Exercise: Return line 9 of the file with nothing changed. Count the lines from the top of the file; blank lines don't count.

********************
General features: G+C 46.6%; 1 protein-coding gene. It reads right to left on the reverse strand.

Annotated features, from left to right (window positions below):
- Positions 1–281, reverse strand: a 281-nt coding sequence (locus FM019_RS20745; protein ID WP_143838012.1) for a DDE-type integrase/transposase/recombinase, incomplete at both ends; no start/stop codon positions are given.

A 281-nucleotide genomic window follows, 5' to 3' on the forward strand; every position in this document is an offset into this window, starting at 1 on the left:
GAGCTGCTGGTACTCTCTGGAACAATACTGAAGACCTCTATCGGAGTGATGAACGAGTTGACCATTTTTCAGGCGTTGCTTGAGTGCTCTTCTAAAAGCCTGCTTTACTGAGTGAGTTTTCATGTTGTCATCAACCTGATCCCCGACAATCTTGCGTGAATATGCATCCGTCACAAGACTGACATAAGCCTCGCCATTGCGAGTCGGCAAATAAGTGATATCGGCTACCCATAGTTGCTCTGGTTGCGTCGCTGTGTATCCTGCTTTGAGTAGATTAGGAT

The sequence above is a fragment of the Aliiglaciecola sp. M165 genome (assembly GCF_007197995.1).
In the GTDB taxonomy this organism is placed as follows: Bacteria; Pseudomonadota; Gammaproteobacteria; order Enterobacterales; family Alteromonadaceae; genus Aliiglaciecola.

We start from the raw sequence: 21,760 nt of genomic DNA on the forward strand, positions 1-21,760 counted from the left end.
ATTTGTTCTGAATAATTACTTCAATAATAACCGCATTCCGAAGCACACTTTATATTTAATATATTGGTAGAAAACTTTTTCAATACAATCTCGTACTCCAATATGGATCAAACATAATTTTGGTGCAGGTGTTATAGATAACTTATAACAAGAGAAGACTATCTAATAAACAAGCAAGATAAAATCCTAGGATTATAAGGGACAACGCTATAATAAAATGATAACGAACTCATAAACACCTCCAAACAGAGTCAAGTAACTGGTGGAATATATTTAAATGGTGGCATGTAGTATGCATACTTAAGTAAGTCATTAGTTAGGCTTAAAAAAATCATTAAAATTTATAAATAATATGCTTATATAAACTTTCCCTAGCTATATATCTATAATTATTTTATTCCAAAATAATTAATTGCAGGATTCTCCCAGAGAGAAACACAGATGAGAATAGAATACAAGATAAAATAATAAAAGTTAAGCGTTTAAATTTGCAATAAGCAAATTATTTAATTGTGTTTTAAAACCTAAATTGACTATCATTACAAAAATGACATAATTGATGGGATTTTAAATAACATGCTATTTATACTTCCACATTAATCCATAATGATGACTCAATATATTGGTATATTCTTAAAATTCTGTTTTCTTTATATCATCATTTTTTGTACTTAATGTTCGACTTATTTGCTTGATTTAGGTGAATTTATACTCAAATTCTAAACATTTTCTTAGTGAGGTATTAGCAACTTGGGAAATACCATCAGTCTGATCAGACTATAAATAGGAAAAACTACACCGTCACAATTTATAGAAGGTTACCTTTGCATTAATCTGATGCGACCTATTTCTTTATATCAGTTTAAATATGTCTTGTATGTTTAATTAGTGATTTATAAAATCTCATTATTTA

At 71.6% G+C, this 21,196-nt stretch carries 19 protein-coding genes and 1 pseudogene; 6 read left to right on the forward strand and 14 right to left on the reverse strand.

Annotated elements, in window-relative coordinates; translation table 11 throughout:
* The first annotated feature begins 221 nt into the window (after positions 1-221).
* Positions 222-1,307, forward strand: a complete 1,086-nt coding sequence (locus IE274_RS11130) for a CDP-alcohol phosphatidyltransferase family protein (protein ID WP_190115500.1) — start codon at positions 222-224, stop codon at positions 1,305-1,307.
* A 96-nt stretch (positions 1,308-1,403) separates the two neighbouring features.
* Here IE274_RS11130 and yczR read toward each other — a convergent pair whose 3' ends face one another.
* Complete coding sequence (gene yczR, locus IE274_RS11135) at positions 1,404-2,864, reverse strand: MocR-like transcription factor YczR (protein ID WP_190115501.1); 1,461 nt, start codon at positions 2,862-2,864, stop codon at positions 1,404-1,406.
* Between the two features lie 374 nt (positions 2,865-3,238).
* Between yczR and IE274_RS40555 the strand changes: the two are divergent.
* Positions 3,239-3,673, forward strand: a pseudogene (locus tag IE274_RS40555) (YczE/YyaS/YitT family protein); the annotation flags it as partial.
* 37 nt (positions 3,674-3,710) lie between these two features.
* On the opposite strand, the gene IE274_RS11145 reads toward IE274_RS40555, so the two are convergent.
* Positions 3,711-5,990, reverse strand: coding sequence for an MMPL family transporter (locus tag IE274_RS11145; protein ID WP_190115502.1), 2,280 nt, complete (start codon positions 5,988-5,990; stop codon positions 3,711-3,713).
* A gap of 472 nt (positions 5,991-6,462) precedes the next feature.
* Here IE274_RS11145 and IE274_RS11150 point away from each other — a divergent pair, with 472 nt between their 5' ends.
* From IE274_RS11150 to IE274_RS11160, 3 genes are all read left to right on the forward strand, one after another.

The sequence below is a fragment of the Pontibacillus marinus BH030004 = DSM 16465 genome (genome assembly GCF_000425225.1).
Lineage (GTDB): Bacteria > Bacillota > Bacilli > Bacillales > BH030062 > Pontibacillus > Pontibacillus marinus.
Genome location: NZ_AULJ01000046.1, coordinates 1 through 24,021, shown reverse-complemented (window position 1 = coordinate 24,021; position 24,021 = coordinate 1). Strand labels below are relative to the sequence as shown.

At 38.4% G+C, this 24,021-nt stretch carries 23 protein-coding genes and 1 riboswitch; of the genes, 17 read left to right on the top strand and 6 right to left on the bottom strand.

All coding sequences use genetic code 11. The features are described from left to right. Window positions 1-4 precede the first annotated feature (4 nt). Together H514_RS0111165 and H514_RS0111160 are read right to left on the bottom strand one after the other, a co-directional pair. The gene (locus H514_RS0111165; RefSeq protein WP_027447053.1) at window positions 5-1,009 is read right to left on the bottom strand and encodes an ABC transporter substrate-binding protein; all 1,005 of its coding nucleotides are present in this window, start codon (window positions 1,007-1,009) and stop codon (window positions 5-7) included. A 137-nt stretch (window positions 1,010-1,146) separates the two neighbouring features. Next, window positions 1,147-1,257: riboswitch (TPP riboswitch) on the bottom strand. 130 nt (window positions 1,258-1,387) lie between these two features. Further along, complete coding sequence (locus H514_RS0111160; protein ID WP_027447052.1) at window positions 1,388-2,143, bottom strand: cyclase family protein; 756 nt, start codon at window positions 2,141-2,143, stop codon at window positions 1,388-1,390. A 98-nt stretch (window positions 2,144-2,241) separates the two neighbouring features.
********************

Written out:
ATTTGTTCTGAATAATTACTTCAATAATAACCGCATTCCGAAGCACACTTTATATTTAATATATTGGTAGAAAACTTTTTCAATACAATCTCGTACTCCAATATGGATCAAACATAATTTTGGTGCAGGTGTTATAGATAACTTATAACAAGAGAAGACTATCTAATAAACAAGCAAGATAAAATCCTAGGATTATAAGGGACAACGCTATAATAAAATGATAACGAACTCATAAACACCTCCAAACAGAGTCAAGTAACTGGTGGAATATATTTAAATGGTGGCATGTAGTATGCATACTTAAGTAAGTCATTAGTTAGGCTTAAAAAAATCATTAAAATTTATAAATAATATGCTTATATAAACTTTCCCTAGCTATATATCTATAATTATTTTATTCCAAAATAATTAATTGCAGGATTCTCCCAGAGAGAAACACAGATGAGAATAGAATACAAGATAAAATAATAAAAGTTAAGCGTTTAAATTTGCAATAAGCAAATTATTTAATTGTGTTTTAAAACCTAAATTGACTATCATTACAAAAATGACATAATTGATGGGATTTTAAATAACATGCTATTTATACTTCCACATTAATCCATAATGATGACTCAATATATTGGTATATTCTTAAAATTCTGTTTTCTTTATATCATCATTTTTTGTACTTAATGTTCGACTTATTTGCTTGATTTAGGTGAATTTATACTCAAATTCTAAACATTTTCTTAGTGAGGTATTAGCAACTTGGGAAATACCATCAGTCTGATCAGACTATAAATAGGAAAAACTACACCGTCACAATTTATAGAAGGTTACCTTTGCATTAATCTGATGCGACCTATTTCTTTATATCAGTTTAAATATGTCTTGTATGTTTAATTAGTGATTTATAAAATCTCATTATTTA